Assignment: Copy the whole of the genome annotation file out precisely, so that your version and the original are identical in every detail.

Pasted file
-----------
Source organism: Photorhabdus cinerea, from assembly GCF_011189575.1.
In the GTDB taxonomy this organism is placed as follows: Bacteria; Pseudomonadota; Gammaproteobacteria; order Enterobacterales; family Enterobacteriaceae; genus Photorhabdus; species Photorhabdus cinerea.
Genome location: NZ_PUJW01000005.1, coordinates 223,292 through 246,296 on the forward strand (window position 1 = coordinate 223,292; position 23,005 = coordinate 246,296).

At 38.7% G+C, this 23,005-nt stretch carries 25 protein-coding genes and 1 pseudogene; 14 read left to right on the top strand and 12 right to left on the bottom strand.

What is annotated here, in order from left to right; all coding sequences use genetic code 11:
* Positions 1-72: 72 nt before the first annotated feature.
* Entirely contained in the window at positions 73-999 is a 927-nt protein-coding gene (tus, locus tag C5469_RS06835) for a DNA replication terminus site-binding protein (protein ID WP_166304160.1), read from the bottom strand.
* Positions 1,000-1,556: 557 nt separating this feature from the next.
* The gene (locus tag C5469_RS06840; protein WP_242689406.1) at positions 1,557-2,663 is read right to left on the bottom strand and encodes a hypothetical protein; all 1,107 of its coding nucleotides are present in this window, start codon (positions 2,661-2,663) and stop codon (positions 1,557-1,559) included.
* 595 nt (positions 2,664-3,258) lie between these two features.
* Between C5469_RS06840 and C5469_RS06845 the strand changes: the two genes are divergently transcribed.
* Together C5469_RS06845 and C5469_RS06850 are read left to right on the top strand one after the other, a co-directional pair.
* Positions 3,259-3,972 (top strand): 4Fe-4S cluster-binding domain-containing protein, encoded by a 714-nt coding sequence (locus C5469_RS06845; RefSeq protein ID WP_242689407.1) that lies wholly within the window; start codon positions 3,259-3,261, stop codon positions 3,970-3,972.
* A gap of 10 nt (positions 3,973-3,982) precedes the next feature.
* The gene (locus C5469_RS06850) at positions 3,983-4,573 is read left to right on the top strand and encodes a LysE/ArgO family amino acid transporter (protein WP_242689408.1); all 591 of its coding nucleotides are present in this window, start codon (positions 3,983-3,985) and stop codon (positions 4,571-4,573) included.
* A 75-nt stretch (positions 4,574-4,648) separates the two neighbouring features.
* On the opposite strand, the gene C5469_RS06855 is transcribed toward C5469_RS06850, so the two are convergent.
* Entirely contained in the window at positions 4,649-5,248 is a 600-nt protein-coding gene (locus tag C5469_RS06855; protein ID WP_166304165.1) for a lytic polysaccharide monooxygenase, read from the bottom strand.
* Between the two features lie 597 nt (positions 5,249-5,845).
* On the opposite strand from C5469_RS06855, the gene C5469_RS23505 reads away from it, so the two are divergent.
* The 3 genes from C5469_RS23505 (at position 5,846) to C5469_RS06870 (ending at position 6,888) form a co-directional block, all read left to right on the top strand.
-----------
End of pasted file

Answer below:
Source organism: Photorhabdus cinerea, from assembly GCF_011189575.1.
In the GTDB taxonomy this organism is placed as follows: Bacteria; Pseudomonadota; Gammaproteobacteria; order Enterobacterales; family Enterobacteriaceae; genus Photorhabdus; species Photorhabdus cinerea.
Genome location: NZ_PUJW01000005.1, coordinates 223,292 through 246,296 on the forward strand (window position 1 = coordinate 223,292; position 23,005 = coordinate 246,296).

At 38.7% G+C, this 23,005-nt stretch carries 25 protein-coding genes and 1 pseudogene; 14 read left to right on the top strand and 12 right to left on the bottom strand.

What is annotated here, in order from left to right; all coding sequences use genetic code 11:
* Positions 1-72: 72 nt before the first annotated feature.
* Entirely contained in the window at positions 73-999 is a 927-nt protein-coding gene (tus, locus tag C5469_RS06835) for a DNA replication terminus site-binding protein (protein ID WP_166304160.1), read from the bottom strand.
* Positions 1,000-1,556: 557 nt separating this feature from the next.
* The gene (locus tag C5469_RS06840; protein WP_242689406.1) at positions 1,557-2,663 is read right to left on the bottom strand and encodes a hypothetical protein; all 1,107 of its coding nucleotides are present in this window, start codon (positions 2,661-2,663) and stop codon (positions 1,557-1,559) included.
* 595 nt (positions 2,664-3,258) lie between these two features.
* Between C5469_RS06840 and C5469_RS06845 the strand changes: the two genes are divergently transcribed.
* Together C5469_RS06845 and C5469_RS06850 are read left to right on the top strand one after the other, a co-directional pair.
* Positions 3,259-3,972 (top strand): 4Fe-4S cluster-binding domain-containing protein, encoded by a 714-nt coding sequence (locus C5469_RS06845; RefSeq protein ID WP_242689407.1) that lies wholly within the window; start codon positions 3,259-3,261, stop codon positions 3,970-3,972.
* A gap of 10 nt (positions 3,973-3,982) precedes the next feature.
* The gene (locus C5469_RS06850) at positions 3,983-4,573 is read left to right on the top strand and encodes a LysE/ArgO family amino acid transporter (protein WP_242689408.1); all 591 of its coding nucleotides are present in this window, start codon (positions 3,983-3,985) and stop codon (positions 4,571-4,573) included.
* A 75-nt stretch (positions 4,574-4,648) separates the two neighbouring features.
* On the opposite strand, the gene C5469_RS06855 is transcribed toward C5469_RS06850, so the two are convergent.
* Entirely contained in the window at positions 4,649-5,248 is a 600-nt protein-coding gene (locus tag C5469_RS06855; protein ID WP_166304165.1) for a lytic polysaccharide monooxygenase, read from the bottom strand.
* Between the two features lie 597 nt (positions 5,249-5,845).
* On the opposite strand from C5469_RS06855, the gene C5469_RS23505 reads away from it, so the two are divergent.
* The 3 genes from C5469_RS23505 (at position 5,846) to C5469_RS06870 (ending at position 6,888) form a co-directional block, all read left to right on the top strand.